In the same manner as in the oft-mentioned circular note verbale, the Imperial and Royal Government—and in this connection it returns to the question of the more severe submarine warfare discussed at the beginning of this aide-mémoire—in establishing a proper term, issued a warning addressed to the neutrals in its declaration of January 31 of this year; indeed the entire declaration is essentially nothing else than a warning to the effect that no merchant ship may navigate the sea zones accurately defined in the declaration. Furthermore Austro-Hungarian men-of-war are instructed to warn merchant vessels when possible even when encountered in these zones as well as to provide for the safety of crews and, passengers. Indeed, the Imperial and Royal Government is in the possession of numerous [Page 168]reports that the crews and passengers of ships which have been destroyed in these zones have been rescued. The Imperial and Royal Government is, however, unable to accept a responsibility for the possible loss of human life which nevertheless may result from the destruction of armed ships or ships encountered in the closed zones. Moreover, it may be remarked that Austro-Hungarian submarines are operating only in the Adriatic and in the Mediterranean, and that therefore a prejudicing of American interests by Austro-Hungarian men-of-war is hardly to be feared.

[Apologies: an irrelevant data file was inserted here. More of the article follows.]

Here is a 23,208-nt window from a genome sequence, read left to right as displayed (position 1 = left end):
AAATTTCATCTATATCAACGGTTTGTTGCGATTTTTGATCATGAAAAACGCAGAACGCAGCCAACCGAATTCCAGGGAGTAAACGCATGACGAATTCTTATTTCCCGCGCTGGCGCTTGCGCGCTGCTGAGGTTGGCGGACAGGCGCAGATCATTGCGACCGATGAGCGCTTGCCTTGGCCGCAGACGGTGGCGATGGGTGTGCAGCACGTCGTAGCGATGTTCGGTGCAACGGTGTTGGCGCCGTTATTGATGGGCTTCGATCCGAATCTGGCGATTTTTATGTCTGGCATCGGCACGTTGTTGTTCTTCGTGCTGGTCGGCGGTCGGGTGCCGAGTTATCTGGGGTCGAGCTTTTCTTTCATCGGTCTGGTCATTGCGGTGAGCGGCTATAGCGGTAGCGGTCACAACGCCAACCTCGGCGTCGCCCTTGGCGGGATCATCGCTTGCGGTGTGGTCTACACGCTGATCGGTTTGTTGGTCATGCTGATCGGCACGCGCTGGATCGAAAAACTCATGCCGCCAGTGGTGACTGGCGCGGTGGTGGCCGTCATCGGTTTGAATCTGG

After all that has been set forth at the beginning of this aide-mémoire an assurance is not actually necessary that the closing of the sea zones designated in the declaration in no way serves the purpose of destroying or even endangering human life but that it, aside from the higher purpose of sparing mankind further suffering through a shortening of the war, is only designed to place in the same position of isolation Great Britain and her allied who without having laid an effective blockade over the coasts of the Central powers are preventing sea traffic of the neutral’s with these powers and through the pressure make the former amenable to a peace which brings with it the guaranty of durability. That Austria-Hungary hereby employs other means of war than her opponents is chiefly due to circumstances over which man is given no power. The Imperial and Royal Government is, however, conscious that it has made all provisions lying within its power for the prevention of the loss of human life. It would most quickly and surely achieve this aim striven for in the isolation of the Western powers if not a single human life should be lost or endangered in those sea zones.